If this immensely powerful idea were more widely understood, then people would be less vulnerable to illusory correlation , more sceptical about merely anecdotal evidence, and capable of interpreting findings from any survey research, case study, correlational study, observational study, or quasi-experiment with appropriate caution. It is sustained by the increasingly popular doctrine that neuroscience can in principle replace traditional psychology, that it is already replacing traditional psychology, or in its strongest form that it has already replaced traditional psychology.
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This is a debilitating form of reductionism , based on the assumption that behaviour and mental experiences are closely correlated with neural processes, especially in the brain; but locating a mechanism in the brain does not amount to explaining the associated psychological phenomenon, as I can easily show with a Gedankenexperiment thought experiment and an example from nature.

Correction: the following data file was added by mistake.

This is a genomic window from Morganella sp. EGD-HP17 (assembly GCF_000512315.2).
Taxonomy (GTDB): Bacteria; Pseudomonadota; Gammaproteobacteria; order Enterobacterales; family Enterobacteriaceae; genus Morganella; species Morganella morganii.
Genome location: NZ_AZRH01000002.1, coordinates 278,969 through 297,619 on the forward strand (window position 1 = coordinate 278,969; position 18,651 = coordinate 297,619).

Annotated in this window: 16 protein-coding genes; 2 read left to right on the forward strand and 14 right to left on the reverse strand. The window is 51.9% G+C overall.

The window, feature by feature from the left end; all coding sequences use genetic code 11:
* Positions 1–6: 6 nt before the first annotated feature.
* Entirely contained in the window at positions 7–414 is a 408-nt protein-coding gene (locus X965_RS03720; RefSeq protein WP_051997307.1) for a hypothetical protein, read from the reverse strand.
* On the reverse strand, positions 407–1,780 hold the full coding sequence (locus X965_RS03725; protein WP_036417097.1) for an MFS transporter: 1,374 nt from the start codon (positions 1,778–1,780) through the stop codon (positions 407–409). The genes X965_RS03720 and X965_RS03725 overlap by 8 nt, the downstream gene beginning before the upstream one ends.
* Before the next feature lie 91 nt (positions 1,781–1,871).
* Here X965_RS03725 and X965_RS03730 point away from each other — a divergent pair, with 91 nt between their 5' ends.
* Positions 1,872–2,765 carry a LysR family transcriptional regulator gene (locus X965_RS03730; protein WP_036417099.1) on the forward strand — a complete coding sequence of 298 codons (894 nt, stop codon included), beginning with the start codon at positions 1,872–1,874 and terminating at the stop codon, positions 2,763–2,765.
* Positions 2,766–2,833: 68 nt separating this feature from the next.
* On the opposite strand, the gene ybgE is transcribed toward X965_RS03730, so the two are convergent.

First, imagine a super-intelligent alien trying to understand a working computer busy printing out my Dictionary of Psychology on a laser printer. Second, purposeful behaviour can occur naturally without any involvement of neural mechanisms. For example, the unicellular paramecium , found abundantly in stagnant ponds, moves about, avoids obstacles by swimming round them, gathers food, and retreats from danger.
It can turn round in a glass tube to escape, and it can even learn from experience, although some neuroscientists unsurprisingly question whether this is true learning. Yet a paramecium has no nervous system, and its single cell is not even a neuron ; therefore, it provides conclusive evidence that neuroscience cannot explain all forms of behaviour.
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I find thousands of the entries fascinating, but the entry defining heuristic , together with the various specific heuristics cross-referenced from it, describes ideas that have fascinated others sufficiently to be rewarded with the only two Nobel prizes ever awarded for purely psychological research.